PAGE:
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In the Trenches: Achieve gross profits with Idaho potatoes

By
Ron Pelger

After spending five years as a produce manager in the trenches and two years on the road as a district merchandiser, I was promoted into the procurement office as a junior buyer.

With only a few short months of some basic buying methods, I wasn’t really trained that well to take on any extensive buying duties. Then one day out of the blue, the head buyer assigned me to the potato and onion category. I suddenly found myself rushed into the responsibility of supplying daily potato and onion orders for 140 stores. potato

Having been on the buying job less than only four months, I doubted my ability in being able to take on potatoes and onions. After all, I knew how to order potatoes and onions for my department as a produce manager, but I never bought truckloads for 140 stores.

One day, I finally got up enough nerve to tell my boss that I didn’t have enough knowledge in me to take on such a responsibility. I admitted that the markets, product conditions, and prices were something I knew very little about.

My boss turned to me and said, “Son, if you want to know all about potatoes, talk to the guy who sells potatoes on the market. Nobody knows more about potatoes better than him. Now get to work.” That’s how I rapidly learned about buying potatoes.

It’s true, potatoes are an important category. They deliver maximum sales volume to the overall profit dollar mix for produce. If promoted and merchandised aggressively potatoes can put produce budgets over the top. The key word is aggressive. A small conservative display will move very little product.

There are many varieties of potatoes — Russets, round whites, reds, golden, purple, fingerling and the gourmet petites. They all make for a good mix on displays, but like any category, whether it’s tomatoes, peppers, oranges, or apples, the favorites purchased by consumers drive most of the sales. Those more popular sellers are where the word aggressive comes into the picture.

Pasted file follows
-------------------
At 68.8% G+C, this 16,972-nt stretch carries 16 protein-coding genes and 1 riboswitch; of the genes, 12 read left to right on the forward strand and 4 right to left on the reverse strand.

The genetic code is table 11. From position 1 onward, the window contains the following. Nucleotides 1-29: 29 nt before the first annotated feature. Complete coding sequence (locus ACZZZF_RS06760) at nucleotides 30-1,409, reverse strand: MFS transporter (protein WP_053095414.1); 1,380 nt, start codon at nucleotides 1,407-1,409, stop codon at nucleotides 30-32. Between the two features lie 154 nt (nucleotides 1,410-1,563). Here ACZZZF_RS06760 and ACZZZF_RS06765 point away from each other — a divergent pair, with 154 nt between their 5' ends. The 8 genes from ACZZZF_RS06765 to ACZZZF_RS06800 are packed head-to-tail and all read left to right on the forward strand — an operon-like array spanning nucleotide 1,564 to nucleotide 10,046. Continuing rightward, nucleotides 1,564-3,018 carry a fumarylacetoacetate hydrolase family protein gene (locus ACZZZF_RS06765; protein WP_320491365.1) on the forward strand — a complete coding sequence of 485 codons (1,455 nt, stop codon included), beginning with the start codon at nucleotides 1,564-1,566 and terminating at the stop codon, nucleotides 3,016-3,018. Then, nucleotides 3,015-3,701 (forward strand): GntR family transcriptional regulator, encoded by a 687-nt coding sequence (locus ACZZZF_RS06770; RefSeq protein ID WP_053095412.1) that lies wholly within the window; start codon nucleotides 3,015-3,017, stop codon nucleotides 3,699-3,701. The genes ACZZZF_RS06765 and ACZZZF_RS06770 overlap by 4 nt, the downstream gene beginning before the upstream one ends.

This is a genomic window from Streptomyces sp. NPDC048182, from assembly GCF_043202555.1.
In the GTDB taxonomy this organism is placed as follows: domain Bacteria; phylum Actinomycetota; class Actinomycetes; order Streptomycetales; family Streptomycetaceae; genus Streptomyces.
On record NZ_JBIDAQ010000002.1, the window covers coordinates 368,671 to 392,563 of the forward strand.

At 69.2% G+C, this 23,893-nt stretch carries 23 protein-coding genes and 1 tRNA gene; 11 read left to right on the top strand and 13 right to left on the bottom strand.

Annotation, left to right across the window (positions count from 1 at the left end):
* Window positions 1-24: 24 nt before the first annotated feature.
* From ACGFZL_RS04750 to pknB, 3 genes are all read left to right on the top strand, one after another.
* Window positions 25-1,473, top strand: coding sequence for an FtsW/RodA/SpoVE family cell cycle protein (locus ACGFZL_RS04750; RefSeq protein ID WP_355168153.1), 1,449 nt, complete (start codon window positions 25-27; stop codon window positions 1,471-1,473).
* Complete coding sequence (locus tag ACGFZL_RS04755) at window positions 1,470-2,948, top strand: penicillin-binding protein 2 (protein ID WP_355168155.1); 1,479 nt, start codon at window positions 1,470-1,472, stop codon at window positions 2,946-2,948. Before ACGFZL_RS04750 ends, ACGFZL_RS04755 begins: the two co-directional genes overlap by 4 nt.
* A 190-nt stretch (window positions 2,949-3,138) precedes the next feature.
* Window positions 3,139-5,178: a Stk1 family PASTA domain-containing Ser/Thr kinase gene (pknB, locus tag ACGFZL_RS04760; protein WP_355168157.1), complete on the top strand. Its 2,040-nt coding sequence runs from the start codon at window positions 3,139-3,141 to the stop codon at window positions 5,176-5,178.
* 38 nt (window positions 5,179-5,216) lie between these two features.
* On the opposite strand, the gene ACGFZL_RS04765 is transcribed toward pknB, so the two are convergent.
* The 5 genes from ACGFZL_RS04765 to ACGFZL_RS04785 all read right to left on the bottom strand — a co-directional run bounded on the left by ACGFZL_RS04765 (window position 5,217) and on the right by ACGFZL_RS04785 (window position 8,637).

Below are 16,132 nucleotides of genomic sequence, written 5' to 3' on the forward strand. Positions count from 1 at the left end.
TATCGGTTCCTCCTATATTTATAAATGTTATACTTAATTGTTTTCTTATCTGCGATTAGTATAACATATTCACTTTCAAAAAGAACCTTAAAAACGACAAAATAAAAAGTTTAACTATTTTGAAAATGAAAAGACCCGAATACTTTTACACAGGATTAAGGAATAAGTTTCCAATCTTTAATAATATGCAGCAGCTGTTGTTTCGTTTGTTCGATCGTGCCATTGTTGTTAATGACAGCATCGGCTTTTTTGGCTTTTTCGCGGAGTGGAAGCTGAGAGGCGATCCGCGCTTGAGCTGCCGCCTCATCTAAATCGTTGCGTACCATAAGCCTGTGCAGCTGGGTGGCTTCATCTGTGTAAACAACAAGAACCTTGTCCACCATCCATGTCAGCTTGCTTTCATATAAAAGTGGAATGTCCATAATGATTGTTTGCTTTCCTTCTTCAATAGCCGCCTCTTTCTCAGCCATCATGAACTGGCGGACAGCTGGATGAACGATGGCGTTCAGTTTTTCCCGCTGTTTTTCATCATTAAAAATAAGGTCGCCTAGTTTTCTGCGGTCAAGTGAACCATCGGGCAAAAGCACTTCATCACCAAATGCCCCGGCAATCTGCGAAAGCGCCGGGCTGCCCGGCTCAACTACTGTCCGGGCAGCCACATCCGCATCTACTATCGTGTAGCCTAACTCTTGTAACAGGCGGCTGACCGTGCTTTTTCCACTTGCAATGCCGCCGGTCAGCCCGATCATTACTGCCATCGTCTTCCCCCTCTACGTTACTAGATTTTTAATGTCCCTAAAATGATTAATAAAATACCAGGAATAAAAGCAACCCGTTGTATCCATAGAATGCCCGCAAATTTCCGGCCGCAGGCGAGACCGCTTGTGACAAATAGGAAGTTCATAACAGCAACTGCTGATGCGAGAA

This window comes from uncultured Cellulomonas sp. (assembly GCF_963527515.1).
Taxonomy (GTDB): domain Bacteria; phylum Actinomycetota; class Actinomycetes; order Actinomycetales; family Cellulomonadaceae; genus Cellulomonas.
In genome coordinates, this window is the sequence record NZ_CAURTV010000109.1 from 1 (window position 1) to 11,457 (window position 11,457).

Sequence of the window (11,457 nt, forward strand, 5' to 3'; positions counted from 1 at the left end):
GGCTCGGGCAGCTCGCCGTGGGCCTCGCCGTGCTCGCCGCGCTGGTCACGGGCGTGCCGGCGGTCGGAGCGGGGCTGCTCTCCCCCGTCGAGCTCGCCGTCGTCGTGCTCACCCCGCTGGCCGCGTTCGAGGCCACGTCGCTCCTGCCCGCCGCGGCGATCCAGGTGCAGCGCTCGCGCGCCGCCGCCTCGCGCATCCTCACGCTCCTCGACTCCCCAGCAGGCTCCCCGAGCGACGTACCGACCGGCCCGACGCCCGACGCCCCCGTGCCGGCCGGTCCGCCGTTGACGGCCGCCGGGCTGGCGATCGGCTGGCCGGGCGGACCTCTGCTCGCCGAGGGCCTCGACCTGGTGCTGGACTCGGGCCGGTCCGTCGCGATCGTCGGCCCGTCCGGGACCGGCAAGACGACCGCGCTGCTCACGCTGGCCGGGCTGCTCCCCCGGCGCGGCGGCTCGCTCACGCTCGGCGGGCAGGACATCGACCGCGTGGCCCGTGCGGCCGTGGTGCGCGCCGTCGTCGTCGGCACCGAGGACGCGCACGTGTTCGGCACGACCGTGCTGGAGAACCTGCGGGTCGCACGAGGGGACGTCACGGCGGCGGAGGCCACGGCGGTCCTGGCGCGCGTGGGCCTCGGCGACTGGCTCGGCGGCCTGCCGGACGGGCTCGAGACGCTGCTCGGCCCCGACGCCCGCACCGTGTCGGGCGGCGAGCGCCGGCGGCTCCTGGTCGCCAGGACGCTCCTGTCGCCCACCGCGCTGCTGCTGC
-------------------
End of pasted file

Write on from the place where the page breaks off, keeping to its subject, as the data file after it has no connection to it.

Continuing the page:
The first, most essential activity is to get sufficient amounts of potatoes lined up with shippers. Ultimately, it takes estimating amounts needed and arranging the orders with shippers to deliver the product in a timely manner.

Kent Beesley, western U.S. and Canada promotion director for the Idaho Potato Commission, said, “Idaho has become a huge destination for potato needs. Russets, red, gold, gourmet and organic potatoes can be loaded on one truck from Idaho. Idaho is also the No. 1 volume supplier in the U.S. for gold potatoes. With the huge demand for trucks right now, this gives retailers a one stop delivery for the potato category. It also gives retailers the advantage of having more turns for freshness in the distribution centers.”

The most significant job of a produce buyer is being aware of all the marketing information prior to placing orders. It’s extremely important to know all about the potato category, especially the sales volume by variety.

What is the percentage of sales share in the potato category? What variety gets the most demand? It’s imperative to know what potato variety is preferred the greatest and nobody knows better than the consumer. Their favorite is the Russet potato which is almost half of the entire potato category. Reds are about 20 percent, yellows slightly less than that, followed by the gourmet and petite varieties.

So, what potato are you going to promote the most? Statistics don’t lie. The Idaho Russet variety is in most demand by the majority of shoppers. The five- and 10-pound bags are still the most desired, along with the bulk counts. These are the biggest drivers of the potato category generating sales and profit.

Shoppers that purchase Idaho potatoes spend an average of $85 per trip compared to $43 when potatoes are not purchased. Primarily, when consumers buy potatoes, they make purchases of other grocery items such as meat, other vegetables, condiments, desert, etc. for a complete meal.

With all the facts in on what consumers want and buy the most, it makes the most sense to promote Idaho five- and ten-pound bags, along with bulk count Russets.

Here are four simple ways to accomplish successful results:

  • Know your potato market. Talk to the potato guy on the terminal market.
  • Line up orders with your shippers. Get the trucks.
  • Expand five- and 10-pound potato sections in your stores. Be “aggressive.”
  • Promote Idaho Russets in your weekly ad flyer. Do it regularly.

Is your boss pressing you on gross profit? I’ve been there. I know that with increasing costs on product, shipping charges at an all time high, truck scarcity, and employee hiring obstacles, you still need to meet tough gross profit budgets. That’s why being aggressive in expanding and promoting Idaho potatoes can boost that profit.

I welcome photos of your displays to share with others in the produce industry. Send them to me at [email protected]

Ron Pelger is the owner of RonProCon, a produce industry advisory firm. He is also a produce industry merchandising director and a freelance writer. He can be contacted at 775-843-2394 or by e-mail at [email protected].

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